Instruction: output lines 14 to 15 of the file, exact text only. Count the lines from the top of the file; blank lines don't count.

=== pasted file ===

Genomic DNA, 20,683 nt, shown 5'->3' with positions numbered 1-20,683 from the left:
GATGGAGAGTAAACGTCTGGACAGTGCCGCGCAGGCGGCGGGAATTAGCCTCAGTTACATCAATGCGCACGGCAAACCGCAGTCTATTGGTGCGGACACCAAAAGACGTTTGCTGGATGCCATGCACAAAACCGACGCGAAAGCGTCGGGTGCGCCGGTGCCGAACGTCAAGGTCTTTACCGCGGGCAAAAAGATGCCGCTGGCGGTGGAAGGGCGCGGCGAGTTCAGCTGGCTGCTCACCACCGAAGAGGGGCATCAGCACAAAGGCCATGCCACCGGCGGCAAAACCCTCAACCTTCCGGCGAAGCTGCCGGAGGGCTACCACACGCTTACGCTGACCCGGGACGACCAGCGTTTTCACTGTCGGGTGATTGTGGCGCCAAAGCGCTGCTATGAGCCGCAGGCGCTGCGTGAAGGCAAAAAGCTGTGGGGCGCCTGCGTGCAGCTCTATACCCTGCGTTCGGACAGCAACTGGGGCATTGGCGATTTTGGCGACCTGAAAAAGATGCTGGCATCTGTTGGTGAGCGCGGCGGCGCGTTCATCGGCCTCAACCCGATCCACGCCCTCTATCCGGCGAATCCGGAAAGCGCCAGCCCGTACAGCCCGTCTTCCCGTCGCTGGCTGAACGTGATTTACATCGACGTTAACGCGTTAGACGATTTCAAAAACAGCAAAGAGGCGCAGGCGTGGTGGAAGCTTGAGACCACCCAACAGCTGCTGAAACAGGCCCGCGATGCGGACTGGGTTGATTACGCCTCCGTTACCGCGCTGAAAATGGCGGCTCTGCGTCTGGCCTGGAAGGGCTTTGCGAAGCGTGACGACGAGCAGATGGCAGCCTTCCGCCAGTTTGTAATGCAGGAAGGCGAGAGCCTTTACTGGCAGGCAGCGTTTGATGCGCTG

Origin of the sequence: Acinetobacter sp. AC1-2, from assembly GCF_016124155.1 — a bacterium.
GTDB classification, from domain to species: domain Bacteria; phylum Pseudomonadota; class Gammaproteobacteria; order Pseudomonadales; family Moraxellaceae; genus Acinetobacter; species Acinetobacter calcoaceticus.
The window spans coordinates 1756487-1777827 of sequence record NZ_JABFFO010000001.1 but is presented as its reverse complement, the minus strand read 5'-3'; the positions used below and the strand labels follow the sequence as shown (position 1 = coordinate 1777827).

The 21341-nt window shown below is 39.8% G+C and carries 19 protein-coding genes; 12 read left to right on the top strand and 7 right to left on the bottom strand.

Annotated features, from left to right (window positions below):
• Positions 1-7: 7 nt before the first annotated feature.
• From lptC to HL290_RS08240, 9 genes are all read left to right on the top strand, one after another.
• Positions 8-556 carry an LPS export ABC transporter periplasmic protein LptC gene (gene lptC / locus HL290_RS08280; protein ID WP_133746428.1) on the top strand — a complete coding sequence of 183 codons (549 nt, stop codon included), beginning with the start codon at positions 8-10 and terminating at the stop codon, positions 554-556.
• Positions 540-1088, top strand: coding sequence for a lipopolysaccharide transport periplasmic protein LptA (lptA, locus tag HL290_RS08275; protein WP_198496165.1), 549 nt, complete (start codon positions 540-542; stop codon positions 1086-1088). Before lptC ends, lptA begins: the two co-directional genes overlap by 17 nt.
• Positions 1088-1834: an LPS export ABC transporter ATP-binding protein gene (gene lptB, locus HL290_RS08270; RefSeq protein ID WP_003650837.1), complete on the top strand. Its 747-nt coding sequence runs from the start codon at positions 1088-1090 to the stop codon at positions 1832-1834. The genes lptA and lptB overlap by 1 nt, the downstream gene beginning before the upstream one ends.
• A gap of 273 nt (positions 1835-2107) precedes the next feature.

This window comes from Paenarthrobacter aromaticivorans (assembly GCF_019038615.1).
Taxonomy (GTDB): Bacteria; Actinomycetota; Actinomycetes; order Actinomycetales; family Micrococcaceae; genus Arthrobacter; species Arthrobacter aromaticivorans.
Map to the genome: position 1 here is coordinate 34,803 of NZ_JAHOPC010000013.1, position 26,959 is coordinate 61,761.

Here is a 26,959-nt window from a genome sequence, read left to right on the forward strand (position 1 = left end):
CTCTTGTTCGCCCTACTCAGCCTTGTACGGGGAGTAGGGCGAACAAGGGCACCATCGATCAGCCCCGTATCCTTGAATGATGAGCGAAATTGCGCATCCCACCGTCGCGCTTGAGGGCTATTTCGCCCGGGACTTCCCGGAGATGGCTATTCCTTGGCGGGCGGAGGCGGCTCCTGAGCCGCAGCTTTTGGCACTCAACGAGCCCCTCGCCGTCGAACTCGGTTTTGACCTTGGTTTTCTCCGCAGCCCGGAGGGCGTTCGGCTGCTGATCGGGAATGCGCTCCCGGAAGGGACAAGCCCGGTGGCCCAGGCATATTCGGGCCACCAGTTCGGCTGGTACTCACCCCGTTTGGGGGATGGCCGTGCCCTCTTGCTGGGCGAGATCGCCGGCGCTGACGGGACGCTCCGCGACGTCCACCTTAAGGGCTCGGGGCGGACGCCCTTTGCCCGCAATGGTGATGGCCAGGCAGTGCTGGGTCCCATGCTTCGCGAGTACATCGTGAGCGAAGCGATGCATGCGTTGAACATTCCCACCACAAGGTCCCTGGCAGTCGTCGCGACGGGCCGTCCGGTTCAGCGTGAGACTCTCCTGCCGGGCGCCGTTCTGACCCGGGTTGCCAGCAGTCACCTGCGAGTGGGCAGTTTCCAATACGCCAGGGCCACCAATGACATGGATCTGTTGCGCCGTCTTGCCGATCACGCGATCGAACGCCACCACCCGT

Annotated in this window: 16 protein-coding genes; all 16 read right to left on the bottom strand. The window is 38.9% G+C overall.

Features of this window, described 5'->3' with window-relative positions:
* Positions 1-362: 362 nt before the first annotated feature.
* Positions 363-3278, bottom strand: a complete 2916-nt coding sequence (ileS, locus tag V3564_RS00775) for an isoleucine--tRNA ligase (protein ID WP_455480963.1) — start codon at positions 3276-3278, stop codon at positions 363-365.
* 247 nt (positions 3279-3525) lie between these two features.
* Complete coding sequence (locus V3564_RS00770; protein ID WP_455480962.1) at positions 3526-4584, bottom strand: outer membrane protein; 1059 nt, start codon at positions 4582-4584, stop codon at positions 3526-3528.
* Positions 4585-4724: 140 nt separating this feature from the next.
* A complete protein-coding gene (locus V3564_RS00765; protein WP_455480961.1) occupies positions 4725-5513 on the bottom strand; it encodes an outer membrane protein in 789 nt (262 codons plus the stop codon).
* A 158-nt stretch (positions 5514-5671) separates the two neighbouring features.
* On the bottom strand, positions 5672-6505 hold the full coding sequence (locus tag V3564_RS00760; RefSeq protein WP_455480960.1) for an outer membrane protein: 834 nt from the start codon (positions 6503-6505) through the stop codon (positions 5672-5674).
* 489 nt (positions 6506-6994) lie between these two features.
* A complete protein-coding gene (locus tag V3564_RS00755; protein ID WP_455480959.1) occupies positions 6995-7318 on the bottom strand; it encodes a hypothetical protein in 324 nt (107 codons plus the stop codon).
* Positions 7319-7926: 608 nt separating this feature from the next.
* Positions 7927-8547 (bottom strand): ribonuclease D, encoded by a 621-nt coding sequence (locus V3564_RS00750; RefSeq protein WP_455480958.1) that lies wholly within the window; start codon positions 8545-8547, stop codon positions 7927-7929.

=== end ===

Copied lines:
This window comes from Paenarthrobacter aromaticivorans (assembly GCF_019038615.1).
Taxonomy (GTDB): Bacteria; Actinomycetota; Actinomycetes; order Actinomycetales; family Micrococcaceae; genus Arthrobacter; species Arthrobacter aromaticivorans.